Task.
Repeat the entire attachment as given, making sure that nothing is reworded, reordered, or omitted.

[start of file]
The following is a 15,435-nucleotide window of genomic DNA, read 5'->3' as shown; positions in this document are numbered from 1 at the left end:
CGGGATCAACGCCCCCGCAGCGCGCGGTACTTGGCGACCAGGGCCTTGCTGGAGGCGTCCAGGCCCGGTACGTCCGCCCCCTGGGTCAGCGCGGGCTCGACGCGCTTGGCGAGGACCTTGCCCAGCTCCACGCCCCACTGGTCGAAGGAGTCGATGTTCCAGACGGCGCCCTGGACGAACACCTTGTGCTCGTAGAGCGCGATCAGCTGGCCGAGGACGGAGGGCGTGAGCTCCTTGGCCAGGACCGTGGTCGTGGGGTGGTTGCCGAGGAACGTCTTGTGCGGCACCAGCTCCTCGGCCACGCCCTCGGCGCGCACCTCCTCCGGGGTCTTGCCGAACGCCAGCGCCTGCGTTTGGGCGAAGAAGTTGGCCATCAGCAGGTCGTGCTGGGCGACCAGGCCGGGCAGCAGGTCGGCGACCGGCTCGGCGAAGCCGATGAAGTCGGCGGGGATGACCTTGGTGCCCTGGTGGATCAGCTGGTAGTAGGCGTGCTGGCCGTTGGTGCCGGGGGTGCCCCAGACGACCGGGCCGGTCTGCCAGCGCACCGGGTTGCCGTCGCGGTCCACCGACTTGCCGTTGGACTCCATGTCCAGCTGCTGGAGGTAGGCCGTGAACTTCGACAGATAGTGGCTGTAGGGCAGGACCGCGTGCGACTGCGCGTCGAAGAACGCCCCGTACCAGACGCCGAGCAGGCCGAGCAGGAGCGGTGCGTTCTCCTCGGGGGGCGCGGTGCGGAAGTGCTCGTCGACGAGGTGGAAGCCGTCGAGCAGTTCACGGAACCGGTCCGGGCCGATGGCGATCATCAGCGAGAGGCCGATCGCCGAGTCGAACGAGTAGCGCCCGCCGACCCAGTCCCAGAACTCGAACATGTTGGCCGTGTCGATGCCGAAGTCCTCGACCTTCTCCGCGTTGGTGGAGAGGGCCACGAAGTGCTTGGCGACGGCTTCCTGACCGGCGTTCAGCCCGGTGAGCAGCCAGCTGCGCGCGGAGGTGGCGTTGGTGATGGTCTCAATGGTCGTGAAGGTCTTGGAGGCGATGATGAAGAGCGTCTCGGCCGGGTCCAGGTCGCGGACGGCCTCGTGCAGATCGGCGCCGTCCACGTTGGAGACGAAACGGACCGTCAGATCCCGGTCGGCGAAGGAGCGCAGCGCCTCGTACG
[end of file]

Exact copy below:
The following is a 15,435-nucleotide window of genomic DNA, read 5'->3' as shown; positions in this document are numbered from 1 at the left end:
CGGGATCAACGCCCCCGCAGCGCGCGGTACTTGGCGACCAGGGCCTTGCTGGAGGCGTCCAGGCCCGGTACGTCCGCCCCCTGGGTCAGCGCGGGCTCGACGCGCTTGGCGAGGACCTTGCCCAGCTCCACGCCCCACTGGTCGAAGGAGTCGATGTTCCAGACGGCGCCCTGGACGAACACCTTGTGCTCGTAGAGCGCGATCAGCTGGCCGAGGACGGAGGGCGTGAGCTCCTTGGCCAGGACCGTGGTCGTGGGGTGGTTGCCGAGGAACGTCTTGTGCGGCACCAGCTCCTCGGCCACGCCCTCGGCGCGCACCTCCTCCGGGGTCTTGCCGAACGCCAGCGCCTGCGTTTGGGCGAAGAAGTTGGCCATCAGCAGGTCGTGCTGGGCGACCAGGCCGGGCAGCAGGTCGGCGACCGGCTCGGCGAAGCCGATGAAGTCGGCGGGGATGACCTTGGTGCCCTGGTGGATCAGCTGGTAGTAGGCGTGCTGGCCGTTGGTGCCGGGGGTGCCCCAGACGACCGGGCCGGTCTGCCAGCGCACCGGGTTGCCGTCGCGGTCCACCGACTTGCCGTTGGACTCCATGTCCAGCTGCTGGAGGTAGGCCGTGAACTTCGACAGATAGTGGCTGTAGGGCAGGACCGCGTGCGACTGCGCGTCGAAGAACGCCCCGTACCAGACGCCGAGCAGGCCGAGCAGGAGCGGTGCGTTCTCCTCGGGGGGCGCGGTGCGGAAGTGCTCGTCGACGAGGTGGAAGCCGTCGAGCAGTTCACGGAACCGGTCCGGGCCGATGGCGATCATCAGCGAGAGGCCGATCGCCGAGTCGAACGAGTAGCGCCCGCCGACCCAGTCCCAGAACTCGAACATGTTGGCCGTGTCGATGCCGAAGTCCTCGACCTTCTCCGCGTTGGTGGAGAGGGCCACGAAGTGCTTGGCGACGGCTTCCTGACCGGCGTTCAGCCCGGTGAGCAGCCAGCTGCGCGCGGAGGTGGCGTTGGTGATGGTCTCAATGGTCGTGAAGGTCTTGGAGGCGATGATGAAGAGCGTCTCGGCCGGGTCCAGGTCGCGGACGGCCTCGTGCAGATCGGCGCCGTCCACGTTGGAGACGAAACGGACCGTCAGATCCCGGTCGGCGAAGGAGCGCAGCGCCTCGTACG